In 2016, the Library of Congress announced that it would reconsider the usage of “Aliens” and its related terms in the Library of Congress Subject Headings, following a student-led movement to change the pejorative term “Illegal Aliens.” Yet, three years on, these terms remain in the LCSH.⁵

On March 22, 2016, the library made a momentous decision, announcing that it was canceling the subject heading “Illegal aliens” in favor of “Noncitizens” and “Unauthorized immigration.”

However, the decision was overturned a few months later, when the House of Representatives ordered the library to continue using the term “illegal alien.” They said they decided this in order to duplicate the language of federal laws written by Congress.

This was the first time Congress ever intervened over a Library of Congress subject heading change. Even though many librarians and the American Library Association opposed Congress’s decision, “Illegal aliens” remains the authorized subject heading today.

Cataloging and classification are critical to any library. Without them, finding materials would be impossible. However, there are biases that can result in patrons not getting the materials they need.

Change the Subject - a Documentary

The project

Change the Subject shares the story of a group of college students, who from their first days at Dartmouth College, were committed to advancing and promoting the rights and dignity of undocumented peoples.  In partnership with staff at Dartmouth, these students – now alumni – produced a film to capture their singular effort at confronting an instance of anti-immigrant sentiment in their library catalog.  Their advocacy took them all the way from Baker-Berry Library to the halls of Congress, showing how an instance of campus activism entered the national spotlight, and how a cataloging term became a flashpoint in the immigration debate on Capitol Hill.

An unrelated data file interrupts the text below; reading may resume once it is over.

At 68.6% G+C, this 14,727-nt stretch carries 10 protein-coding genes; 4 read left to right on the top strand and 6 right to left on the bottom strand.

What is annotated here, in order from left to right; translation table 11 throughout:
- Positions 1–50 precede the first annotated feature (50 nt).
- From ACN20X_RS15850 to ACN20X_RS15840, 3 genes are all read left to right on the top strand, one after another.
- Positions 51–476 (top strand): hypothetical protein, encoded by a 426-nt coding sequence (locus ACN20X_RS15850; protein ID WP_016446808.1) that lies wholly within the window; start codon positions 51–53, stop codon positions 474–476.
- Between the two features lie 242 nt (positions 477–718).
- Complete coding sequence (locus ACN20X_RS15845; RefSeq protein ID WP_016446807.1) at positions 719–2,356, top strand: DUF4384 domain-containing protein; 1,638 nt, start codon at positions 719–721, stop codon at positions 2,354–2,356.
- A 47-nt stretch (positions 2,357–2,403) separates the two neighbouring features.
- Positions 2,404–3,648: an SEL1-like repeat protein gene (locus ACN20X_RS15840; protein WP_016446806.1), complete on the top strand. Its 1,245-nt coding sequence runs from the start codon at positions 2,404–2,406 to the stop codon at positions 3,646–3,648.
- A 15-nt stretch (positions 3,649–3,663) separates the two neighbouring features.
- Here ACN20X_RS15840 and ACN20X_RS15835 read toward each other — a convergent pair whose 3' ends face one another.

Year: 2019
Runtime: 54 minutes
Language: English
Country: United States

Change the Subject - Movie Trailer




Change the Subject is a must-watch documentary for all the lovers of LCSH who want to see it free from all the pejorative, disrespectful or biased headings.



Change the Subject - Full Movie







CONCLUSION

Even after all the criticisms, LCSH is the most used subject headings list in libraries all around the world. Its usage and adoption by libraries has been increased by leaps and bounds since it is made available free by the Library of Congress. It remains a model for many other vocabularies in English and other languages. The strongest aspect of LCSH is that it represents subject headings of the Library of Congress, the national library of the United States, one of the richest of national libraries of the world. The administrative and managerial machinery of LC has made it possible for LCSH to stand out as an undisputed leader.







SEE ALSO



REFERENCES

1. Library of Congress, "LCSH Introduction," https://www.loc.gov/aba/publications/FreeLCSH/LCSH40%20Main%20intro.pdf (accessed February 22, 2019).

2. Janis L. Young and  Daniel N. Joudrey, Library of Congress, "Library of Congress Subject Headings: Online Training,"
 https://www.loc.gov/catworkshop/lcsh/index.html (accessed March 17, 2020).

3. Dartmouth College, "Change the Subject," https://sites.dartmouth.edu/changethesubject/about/ (accessed April 1, 2020).

4. Amanda Ros, The Conversation, "The bias hiding in your library," http://theconversation.com/the-bias-hiding-in-your-library-111951 (accessed April 1, 2020).

5. Grace Lo, "“Aliens” vs. Catalogers: Bias in the Library of Congress Subject Heading," Legal Reference Services Quarterly, 38, no. 4 (2019) https://www.tandfonline.com/doi/abs/10.1080/0270319X.2019.1696069 (accessed April 1, 2020).

6. Crystal Vaughan, "The Language of Cataloguing: Deconstructing and Decolonizing Systems of Organization in Libraries," DJIM, 14 (2018). 

7. International Federation of Library Associations and Institutions (IFLA).(2012, August). IFLA code of ethics for librarians and other information workers (full version). Retrieved from https://www.ifla.org/publications/node/11092

8. Providing alternative subject headings for controversial Library of Congress subject headings in the Alliance shared ILS: Discussion paper by the Alliance Cataloging Standing Group.